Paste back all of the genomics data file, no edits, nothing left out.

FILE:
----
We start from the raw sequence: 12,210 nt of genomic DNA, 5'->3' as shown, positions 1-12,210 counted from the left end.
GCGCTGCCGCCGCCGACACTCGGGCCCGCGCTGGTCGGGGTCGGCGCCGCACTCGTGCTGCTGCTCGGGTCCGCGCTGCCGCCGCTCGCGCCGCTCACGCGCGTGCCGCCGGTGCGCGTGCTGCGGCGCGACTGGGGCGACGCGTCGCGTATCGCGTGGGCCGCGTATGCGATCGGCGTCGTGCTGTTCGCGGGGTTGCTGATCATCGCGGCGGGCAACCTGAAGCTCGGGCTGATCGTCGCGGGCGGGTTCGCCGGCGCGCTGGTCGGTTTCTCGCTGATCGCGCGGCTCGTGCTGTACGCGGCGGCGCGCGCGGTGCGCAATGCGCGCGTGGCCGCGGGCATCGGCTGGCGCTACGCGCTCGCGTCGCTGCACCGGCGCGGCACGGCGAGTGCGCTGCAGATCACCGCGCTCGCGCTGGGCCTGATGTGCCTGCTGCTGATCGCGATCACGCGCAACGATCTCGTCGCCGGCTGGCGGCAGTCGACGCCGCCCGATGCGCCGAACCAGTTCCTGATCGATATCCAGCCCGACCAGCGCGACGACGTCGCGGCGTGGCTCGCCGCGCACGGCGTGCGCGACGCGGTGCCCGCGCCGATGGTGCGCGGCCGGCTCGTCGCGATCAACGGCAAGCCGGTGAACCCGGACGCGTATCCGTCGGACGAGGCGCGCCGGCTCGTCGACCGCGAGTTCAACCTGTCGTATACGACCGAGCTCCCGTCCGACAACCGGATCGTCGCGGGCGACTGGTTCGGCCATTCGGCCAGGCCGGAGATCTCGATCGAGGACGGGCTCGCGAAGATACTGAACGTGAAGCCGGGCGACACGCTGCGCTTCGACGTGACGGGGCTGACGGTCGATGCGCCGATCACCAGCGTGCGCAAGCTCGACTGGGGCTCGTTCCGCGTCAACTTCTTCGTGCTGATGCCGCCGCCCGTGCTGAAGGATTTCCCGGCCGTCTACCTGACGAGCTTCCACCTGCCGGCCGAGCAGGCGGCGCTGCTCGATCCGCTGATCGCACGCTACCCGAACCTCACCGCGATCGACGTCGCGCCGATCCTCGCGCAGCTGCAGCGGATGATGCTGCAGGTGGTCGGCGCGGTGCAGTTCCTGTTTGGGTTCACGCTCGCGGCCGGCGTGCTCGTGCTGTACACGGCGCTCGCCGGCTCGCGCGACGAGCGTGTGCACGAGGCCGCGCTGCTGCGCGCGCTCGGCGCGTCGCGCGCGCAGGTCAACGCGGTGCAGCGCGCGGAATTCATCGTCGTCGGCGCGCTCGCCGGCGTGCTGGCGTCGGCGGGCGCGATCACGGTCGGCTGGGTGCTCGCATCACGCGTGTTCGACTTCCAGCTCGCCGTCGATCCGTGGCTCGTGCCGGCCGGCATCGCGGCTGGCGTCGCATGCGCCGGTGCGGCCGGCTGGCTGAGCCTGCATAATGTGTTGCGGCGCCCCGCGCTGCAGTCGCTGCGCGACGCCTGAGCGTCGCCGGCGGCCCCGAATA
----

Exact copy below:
We start from the raw sequence: 12,210 nt of genomic DNA, 5'->3' as shown, positions 1-12,210 counted from the left end.
GCGCTGCCGCCGCCGACACTCGGGCCCGCGCTGGTCGGGGTCGGCGCCGCACTCGTGCTGCTGCTCGGGTCCGCGCTGCCGCCGCTCGCGCCGCTCACGCGCGTGCCGCCGGTGCGCGTGCTGCGGCGCGACTGGGGCGACGCGTCGCGTATCGCGTGGGCCGCGTATGCGATCGGCGTCGTGCTGTTCGCGGGGTTGCTGATCATCGCGGCGGGCAACCTGAAGCTCGGGCTGATCGTCGCGGGCGGGTTCGCCGGCGCGCTGGTCGGTTTCTCGCTGATCGCGCGGCTCGTGCTGTACGCGGCGGCGCGCGCGGTGCGCAATGCGCGCGTGGCCGCGGGCATCGGCTGGCGCTACGCGCTCGCGTCGCTGCACCGGCGCGGCACGGCGAGTGCGCTGCAGATCACCGCGCTCGCGCTGGGCCTGATGTGCCTGCTGCTGATCGCGATCACGCGCAACGATCTCGTCGCCGGCTGGCGGCAGTCGACGCCGCCCGATGCGCCGAACCAGTTCCTGATCGATATCCAGCCCGACCAGCGCGACGACGTCGCGGCGTGGCTCGCCGCGCACGGCGTGCGCGACGCGGTGCCCGCGCCGATGGTGCGCGGCCGGCTCGTCGCGATCAACGGCAAGCCGGTGAACCCGGACGCGTATCCGTCGGACGAGGCGCGCCGGCTCGTCGACCGCGAGTTCAACCTGTCGTATACGACCGAGCTCCCGTCCGACAACCGGATCGTCGCGGGCGACTGGTTCGGCCATTCGGCCAGGCCGGAGATCTCGATCGAGGACGGGCTCGCGAAGATACTGAACGTGAAGCCGGGCGACACGCTGCGCTTCGACGTGACGGGGCTGACGGTCGATGCGCCGATCACCAGCGTGCGCAAGCTCGACTGGGGCTCGTTCCGCGTCAACTTCTTCGTGCTGATGCCGCCGCCCGTGCTGAAGGATTTCCCGGCCGTCTACCTGACGAGCTTCCACCTGCCGGCCGAGCAGGCGGCGCTGCTCGATCCGCTGATCGCACGCTACCCGAACCTCACCGCGATCGACGTCGCGCCGATCCTCGCGCAGCTGCAGCGGATGATGCTGCAGGTGGTCGGCGCGGTGCAGTTCCTGTTTGGGTTCACGCTCGCGGCCGGCGTGCTCGTGCTGTACACGGCGCTCGCCGGCTCGCGCGACGAGCGTGTGCACGAGGCCGCGCTGCTGCGCGCGCTCGGCGCGTCGCGCGCGCAGGTCAACGCGGTGCAGCGCGCGGAATTCATCGTCGTCGGCGCGCTCGCCGGCGTGCTGGCGTCGGCGGGCGCGATCACGGTCGGCTGGGTGCTCGCATCACGCGTGTTCGACTTCCAGCTCGCCGTCGATCCGTGGCTCGTGCCGGCCGGCATCGCGGCTGGCGTCGCATGCGCCGGTGCGGCCGGCTGGCTGAGCCTGCATAATGTGTTGCGGCGCCCCGCGCTGCAGTCGCTGCGCGACGCCTGAGCGTCGCCGGCGGCCCCGAATA